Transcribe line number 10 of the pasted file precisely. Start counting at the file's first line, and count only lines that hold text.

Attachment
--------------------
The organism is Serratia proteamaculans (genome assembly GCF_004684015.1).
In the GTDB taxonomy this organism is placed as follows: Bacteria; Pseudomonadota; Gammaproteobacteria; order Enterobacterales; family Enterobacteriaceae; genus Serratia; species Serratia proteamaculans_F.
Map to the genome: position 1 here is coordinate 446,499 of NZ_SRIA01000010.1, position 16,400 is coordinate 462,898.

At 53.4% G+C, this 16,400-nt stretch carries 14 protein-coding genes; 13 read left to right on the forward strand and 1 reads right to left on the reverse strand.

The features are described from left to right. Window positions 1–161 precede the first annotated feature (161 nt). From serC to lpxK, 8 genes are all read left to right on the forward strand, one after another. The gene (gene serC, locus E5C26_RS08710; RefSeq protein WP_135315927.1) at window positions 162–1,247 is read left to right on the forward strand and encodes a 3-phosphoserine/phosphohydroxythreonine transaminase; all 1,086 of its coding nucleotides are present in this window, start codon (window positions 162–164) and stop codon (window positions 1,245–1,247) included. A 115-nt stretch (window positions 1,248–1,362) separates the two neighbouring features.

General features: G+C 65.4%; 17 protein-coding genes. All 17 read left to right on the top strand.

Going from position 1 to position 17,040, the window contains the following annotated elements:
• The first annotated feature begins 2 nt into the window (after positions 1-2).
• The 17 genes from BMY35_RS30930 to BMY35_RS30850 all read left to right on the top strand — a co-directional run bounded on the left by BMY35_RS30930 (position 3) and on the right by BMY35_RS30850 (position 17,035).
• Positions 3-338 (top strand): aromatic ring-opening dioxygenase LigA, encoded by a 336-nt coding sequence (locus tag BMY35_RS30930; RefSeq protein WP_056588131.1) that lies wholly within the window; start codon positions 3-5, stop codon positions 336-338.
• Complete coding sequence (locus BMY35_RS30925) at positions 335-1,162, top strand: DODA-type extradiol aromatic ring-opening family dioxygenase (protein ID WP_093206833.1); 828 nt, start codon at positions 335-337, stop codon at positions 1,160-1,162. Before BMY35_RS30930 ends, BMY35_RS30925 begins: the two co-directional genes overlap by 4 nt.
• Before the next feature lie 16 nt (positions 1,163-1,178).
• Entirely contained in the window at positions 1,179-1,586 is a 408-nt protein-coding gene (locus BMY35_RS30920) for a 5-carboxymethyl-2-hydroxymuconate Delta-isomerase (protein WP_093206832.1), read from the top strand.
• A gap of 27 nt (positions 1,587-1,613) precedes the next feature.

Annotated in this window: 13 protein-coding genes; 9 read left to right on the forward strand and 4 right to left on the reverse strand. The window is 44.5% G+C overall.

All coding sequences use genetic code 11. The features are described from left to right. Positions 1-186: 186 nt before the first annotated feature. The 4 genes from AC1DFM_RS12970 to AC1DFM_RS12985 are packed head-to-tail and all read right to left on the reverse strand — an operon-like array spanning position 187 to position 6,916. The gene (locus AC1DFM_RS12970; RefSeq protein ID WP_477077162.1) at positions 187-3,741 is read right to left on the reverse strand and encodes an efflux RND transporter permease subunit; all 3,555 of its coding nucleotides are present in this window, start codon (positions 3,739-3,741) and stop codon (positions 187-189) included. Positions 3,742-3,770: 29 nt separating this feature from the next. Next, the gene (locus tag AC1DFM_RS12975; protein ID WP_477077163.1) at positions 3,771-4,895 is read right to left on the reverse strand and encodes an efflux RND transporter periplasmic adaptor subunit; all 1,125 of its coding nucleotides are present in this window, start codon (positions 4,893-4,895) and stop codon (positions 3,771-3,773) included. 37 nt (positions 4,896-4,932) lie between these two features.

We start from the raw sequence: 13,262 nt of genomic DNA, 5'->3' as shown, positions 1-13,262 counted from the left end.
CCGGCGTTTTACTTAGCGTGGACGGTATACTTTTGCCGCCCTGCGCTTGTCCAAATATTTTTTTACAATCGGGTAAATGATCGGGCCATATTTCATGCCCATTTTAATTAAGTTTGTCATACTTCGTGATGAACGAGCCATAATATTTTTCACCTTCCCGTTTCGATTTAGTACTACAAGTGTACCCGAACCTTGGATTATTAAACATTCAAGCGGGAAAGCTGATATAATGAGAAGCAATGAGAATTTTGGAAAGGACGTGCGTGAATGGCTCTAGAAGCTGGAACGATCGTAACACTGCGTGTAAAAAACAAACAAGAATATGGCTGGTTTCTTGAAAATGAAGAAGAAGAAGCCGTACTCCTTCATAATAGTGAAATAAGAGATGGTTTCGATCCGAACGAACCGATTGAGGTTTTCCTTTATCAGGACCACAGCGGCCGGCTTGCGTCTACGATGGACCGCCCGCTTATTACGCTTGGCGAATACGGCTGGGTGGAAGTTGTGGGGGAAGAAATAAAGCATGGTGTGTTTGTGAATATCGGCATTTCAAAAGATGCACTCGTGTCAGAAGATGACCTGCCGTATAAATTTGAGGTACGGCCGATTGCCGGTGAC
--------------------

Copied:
• Positions 3-338 (top strand): aromatic ring-opening dioxygenase LigA, encoded by a 336-nt coding sequence (locus tag BMY35_RS30930; RefSeq protein WP_056588131.1) that lies wholly within the window; start codon positions 3-5, stop codon positions 336-338.